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Discussion Starter · #1 ·
Hi,
I'm new to the forum. I just bought a pair of STX38s and my son is going to rebuild one of the engines. This one is a 1993. The chassis is in very good condition so I want to restore this one. I've searched this forum and found some good information on the STX38s, but I still have a few questions:
1. The parking brake doesn't work. If I depress the brake pedal, it will stop the tractor, but the travel seems excessive. When I depress the brake and clutch pedals and flip the parking brake knob to "brake on" position, the tractor still moves. Does the foot brake need adjusting or can the parking brake be adjusted separately? I have an Operators Manual for it, but it doesn't show anything helpful regarding the brake. Does anyone have photos or drawings of the brake, especially the parking brake?
2. The tire appear decent with good tread and no noticeable cracking of the rubber, but the front tires won't hold air long. I can't hear air escaping, but they are flat in a day. Has anyone used the Briggs & Stratton Tire Sealant that's supposedly made for equipment like lawn tractors?
Thanks,
Jim
Webster Groves, MO
 

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You may find diagrams on the brake in the JD Parts Catalog, they give pretty good breakdowns of most all parts on the JD's :).

As far as the tire sealant, some guys use it, but I'd rather go with locating and plugging the tire, or put a tube in it.
 

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Discussion Starter · #3 ·
Thanks, Jim. I am not a fan of tire sealant either, but with the purchase of the 2 STX38s with at least three leaking tires, I'm looking for an inexpensive solution.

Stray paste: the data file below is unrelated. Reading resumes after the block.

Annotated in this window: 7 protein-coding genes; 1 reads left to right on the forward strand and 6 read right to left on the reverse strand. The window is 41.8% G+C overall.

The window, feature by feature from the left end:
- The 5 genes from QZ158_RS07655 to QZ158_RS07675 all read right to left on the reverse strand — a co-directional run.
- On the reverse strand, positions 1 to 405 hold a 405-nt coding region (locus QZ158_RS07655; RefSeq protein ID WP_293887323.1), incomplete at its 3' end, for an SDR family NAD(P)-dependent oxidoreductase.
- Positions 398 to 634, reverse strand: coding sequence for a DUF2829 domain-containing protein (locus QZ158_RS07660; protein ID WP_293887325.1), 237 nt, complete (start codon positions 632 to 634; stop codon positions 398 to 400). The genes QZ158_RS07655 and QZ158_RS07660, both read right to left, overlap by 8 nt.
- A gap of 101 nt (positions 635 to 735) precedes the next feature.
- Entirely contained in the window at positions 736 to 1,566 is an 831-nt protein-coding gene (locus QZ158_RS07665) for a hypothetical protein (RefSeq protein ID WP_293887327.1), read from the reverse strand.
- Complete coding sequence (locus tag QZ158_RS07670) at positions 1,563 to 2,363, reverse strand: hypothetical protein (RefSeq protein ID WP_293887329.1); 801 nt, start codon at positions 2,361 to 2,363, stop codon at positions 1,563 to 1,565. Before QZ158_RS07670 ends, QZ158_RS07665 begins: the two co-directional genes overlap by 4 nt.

Since I haven't had a Deere for several years now, I forgot about JD Parts. It's a great website and resource for the DIY types like my son and me.
Jim
Webster Groves, MO
 

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I second the tube solution. I think I bought a pair for ~$7 each at Harbor Freight and I tubed one rear on my 175 for under $20 at the dealer. Tire sealant just leaves a big mess if you ever have to change the tire.
 

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The usual problem with non-operating brakes on a STX 38 is that the clearance between the arms of the brake caliper and the brake puck is too great. As I remember, the transmission brake serves as both a parking brake and an operating brake.

There are three bolts on the side of the brake caliper. Tightening one or more of these bolts lessens the clearance and should get the brakes operating again. I did this, but I don't recall which of the bolts need to be tightened. This, of course, assumes that the brake pads are not worn out. The brake puck and caliper are on the right side of the transmission (looking at the mower from the rear). The brake assembly is very hard to see with the mower deck installed.
 

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Discussion Starter · #7 · (Edited)
Thanks, CUMan. I have the engine out of the first STX38 I bought last week and the brake IS on the transaxle. The pads have some noticeable "meat" on them so I'll adjust it soon.
I had the second STX38 that I bought with the first delivered today. This one is a 1989 as best I can tell and while it has some surface rust and isn't very pretty, it runs and the tranny and mower deck work as they should. the only problem besides the rust and a fuel leak is that the brake doesn't work! So, I'll get busy on that one, too.
Jim
Webster Groves, MO
 

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Discussion Starter · #8 ·
Re: STX38 Parking Brake and Tire Sealant - Follow-up

Thanks for the information about the brake. I have adjusted it and have good pedal and parking brake action.
The tire is another story: I removed the old tire by cutting it off and installed a new inner tube and a new tire that came with the STX38 "package" I bought. I should say, I attempted to mount the tire and new inner tube. I got the outer sidewall onto the wheel, but have tried using tire irons and even bought a mini tire changer from Harbor Freight to get the inner sidewall onto the wheel. I've used baby powder and, separately, dishwashing soap solution to lube the tire and wheel rim. I also used vice grips to keep the portion of the sidewall I can get over the rim in place while I used the tire irons to try to get the remaining portion of the rim. I have tried to get the opposite side of the sidewall into the groove in the center of the wheel to allow the other side to slip over the rim, but that hasn't worked either.